Contact Angle: A Guide to Theory and Techniques
What is a Contact Angle?
A contact angle gives us an indication of how well (or how poorly) a liquid will spread over a surface. While formulating an ink, contact angles provide a useful indicator of how a modification to the ink will affect its spreading.
A contact angle can be large or small, depending on the physical properties of the materials being investigated. Figure 1 shows three different droplets on a surface. The left-most droplet has a large contact angle, as it does not spread over the solid surface. The right-most droplet has a low contact angle, as it has spread well. This spreading is know as ‘wetting’, and a droplet either ‘wets’ or ‘dewets’ when deposited on a surface.
Figure 2 shows a two-dimensional cross section of a droplet on a solid surface. Locate the point at which the droplet outline intersects the solid surface. The angle between the droplet outline and the solid surface is the contact angle.
If we wanted a solution to spread more easily over a substrate, we could alter the solvents used in the formulation, and test them to check if this had increased its wetting capabilities. In this situation, a low contact angle would be the desired outcome.
Alternatively, we might be developing a waterproof coating for an item of clothing. In this case, a high contact angle would be desirable. We would alter the coating formulation, and use water droplets to determine which coating was more resistant to wetting.
The surface tension of the droplet is determined by the interactions between its constituent molecules. The molecules in a droplet of liquid are shown in Figure 3. In the bulk of the droplet, intermolecular forces act upon a molecule from all sides. However, at the surface of the droplet, there is an absence of liquid molecules on the external side.
The molecules at the surface are therefore more strongly bound to each other than the molecules in the bulk, as they are not being pulled from all sides. This means that it is more difficult for an object to penetrate the surface than it is for an object to move within the bulk once submerged.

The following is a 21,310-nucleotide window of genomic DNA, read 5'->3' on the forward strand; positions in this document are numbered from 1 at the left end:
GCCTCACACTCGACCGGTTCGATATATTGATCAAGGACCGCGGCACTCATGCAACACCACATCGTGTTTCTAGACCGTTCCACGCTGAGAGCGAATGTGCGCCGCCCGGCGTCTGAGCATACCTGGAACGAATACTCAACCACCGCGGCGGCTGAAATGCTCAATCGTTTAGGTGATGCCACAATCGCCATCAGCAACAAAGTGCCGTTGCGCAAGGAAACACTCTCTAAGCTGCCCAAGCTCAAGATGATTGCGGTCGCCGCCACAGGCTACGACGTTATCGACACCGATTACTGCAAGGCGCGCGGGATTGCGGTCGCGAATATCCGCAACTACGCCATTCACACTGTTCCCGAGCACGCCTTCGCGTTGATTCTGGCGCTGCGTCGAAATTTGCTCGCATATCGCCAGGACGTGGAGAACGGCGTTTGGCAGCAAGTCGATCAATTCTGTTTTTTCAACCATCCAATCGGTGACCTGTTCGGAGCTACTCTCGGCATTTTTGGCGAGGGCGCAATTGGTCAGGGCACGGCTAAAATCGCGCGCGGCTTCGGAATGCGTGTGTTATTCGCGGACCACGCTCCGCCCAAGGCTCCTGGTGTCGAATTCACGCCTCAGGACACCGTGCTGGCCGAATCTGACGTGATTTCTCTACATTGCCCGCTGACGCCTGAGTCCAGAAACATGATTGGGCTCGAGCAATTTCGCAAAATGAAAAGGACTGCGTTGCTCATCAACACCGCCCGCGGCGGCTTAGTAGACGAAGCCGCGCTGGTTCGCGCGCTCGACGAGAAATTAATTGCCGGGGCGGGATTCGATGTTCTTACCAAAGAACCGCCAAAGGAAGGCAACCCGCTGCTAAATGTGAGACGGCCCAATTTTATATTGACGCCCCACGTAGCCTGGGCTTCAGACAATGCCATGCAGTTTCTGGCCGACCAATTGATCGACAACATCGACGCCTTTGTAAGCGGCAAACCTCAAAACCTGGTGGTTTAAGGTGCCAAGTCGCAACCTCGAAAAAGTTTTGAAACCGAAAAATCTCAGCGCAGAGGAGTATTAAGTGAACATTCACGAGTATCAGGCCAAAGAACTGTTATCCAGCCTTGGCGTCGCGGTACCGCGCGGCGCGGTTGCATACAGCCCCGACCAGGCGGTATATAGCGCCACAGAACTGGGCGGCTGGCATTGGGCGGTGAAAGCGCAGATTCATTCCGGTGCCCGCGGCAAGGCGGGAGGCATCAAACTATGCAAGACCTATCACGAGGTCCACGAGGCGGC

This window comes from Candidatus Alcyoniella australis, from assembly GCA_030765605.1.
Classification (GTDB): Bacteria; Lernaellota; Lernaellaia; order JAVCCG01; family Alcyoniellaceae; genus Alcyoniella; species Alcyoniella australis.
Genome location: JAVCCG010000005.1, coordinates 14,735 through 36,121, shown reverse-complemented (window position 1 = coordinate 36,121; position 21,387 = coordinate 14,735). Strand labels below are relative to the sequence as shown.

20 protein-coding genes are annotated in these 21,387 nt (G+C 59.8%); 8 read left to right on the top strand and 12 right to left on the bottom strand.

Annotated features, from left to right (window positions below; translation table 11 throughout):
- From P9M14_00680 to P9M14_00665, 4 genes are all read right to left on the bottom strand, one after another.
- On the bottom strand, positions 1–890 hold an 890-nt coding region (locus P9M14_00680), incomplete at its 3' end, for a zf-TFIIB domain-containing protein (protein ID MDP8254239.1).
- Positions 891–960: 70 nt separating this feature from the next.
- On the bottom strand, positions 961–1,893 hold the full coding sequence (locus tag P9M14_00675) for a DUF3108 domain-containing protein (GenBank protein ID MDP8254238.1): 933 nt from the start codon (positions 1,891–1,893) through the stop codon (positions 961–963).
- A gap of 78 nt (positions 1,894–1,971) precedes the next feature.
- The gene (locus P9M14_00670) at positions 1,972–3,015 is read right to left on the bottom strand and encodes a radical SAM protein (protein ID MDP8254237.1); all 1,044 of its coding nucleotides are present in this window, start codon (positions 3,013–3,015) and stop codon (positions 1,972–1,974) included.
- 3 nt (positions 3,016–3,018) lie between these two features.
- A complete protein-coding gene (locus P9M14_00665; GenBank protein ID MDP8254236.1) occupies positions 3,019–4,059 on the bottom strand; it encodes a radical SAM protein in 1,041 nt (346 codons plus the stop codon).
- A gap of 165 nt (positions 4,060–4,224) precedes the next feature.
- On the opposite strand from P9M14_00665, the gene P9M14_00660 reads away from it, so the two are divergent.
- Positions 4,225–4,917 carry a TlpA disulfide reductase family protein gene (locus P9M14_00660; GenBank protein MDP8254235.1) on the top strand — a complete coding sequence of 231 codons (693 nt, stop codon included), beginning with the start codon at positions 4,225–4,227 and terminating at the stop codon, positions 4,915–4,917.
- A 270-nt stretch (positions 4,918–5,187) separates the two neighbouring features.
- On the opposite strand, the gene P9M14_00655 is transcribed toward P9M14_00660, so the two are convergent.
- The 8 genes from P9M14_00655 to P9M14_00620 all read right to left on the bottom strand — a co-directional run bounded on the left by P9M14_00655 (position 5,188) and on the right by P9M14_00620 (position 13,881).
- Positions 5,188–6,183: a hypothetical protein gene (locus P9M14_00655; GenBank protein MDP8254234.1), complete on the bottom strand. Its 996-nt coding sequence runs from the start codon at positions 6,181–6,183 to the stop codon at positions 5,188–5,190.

There are three boundaries to consider when a droplet is in contact with a solid surface: the solid, the liquid, and the vapour (usually air) surrounding them.
Figure 4 shows a force diagram the point at which a droplet edge meets a solid surface. The three arrows represent the forces exerted by the surface tensions at three interfaces: liquid-surface, liquid-vapour, and solid-vapour.
Each force is pulling away from the equilibrium point, so if the droplet is in equilibrium, then the forces are balanced and can be described by the following equation:
Where cos θ gives the x-component of the liquid-vapour surface tension. This can be re-arranged to give:
This equation provides some useful information.
If γsv < γls, then cos θ will be negative, and θ is therefore < 90o (and the droplet wets). This can occur with a high surface-energy solid (such as a metal), or a low surface-tension liquid.
If γsv > γls, cos θ is positive, and θ is > 90o (and the droplet dewets). This can occur with a low surface-energy solid, or a high surface-tension liquid (such as water).
This may raise the question of how we equate surface energy density (units J/m2) with surface tension (units N/m).
Surface energy density and surface tension can therefore be equated.
The method of measurement detailed here involves 2 steps:
Step 1) Image Capture
The equipment required to perform a contact angle measurement can be very simple. The most common method uses three basic components:
- A light source
- A camera
- A tilting stage
There are then three stages to a contact angle measurement:
- A droplet of liquid is deposited on to the tilting stage.
- The droplet is illuminated from behind, and an image is recorded by the camera.
- The image is analysed using code or software, and a contact angle measurement is determined.
Step 2) Polynomial Fit Method
There are several methods for measuring the contact angle from an image. This guide will focus on the polynomial fitting method, which fits a curve to the droplet edge.
Step 1. Use the previously discussed experimental setup to obtain an image of a droplet. The droplet should have a high contrast with its back ground.
Step 2. Crop the image to a region of interest. The bottom line should intersect the 'pointy' parts of the droplet image, as this is where the droplet meets the substrate surface and is reflected.
Step 3. Use a thresholding method to get rid of any background, such as the section of substrate behind the droplet.
Step 4. Find the edge points of the thresholded image. If the treshold has been performed correctly, the first non-zero element in each row of the image will be the edge of the droplet.
Step 5. Fit a polynomial line to the points on this edge.
Step 6. Differentiate the polynomial to find the gradient at the intersection with the baseline. This gradient is the tangent to the droplet edge at the surface. Calculate the angle between this tangent and the baseline. This is the contact angle of the droplet.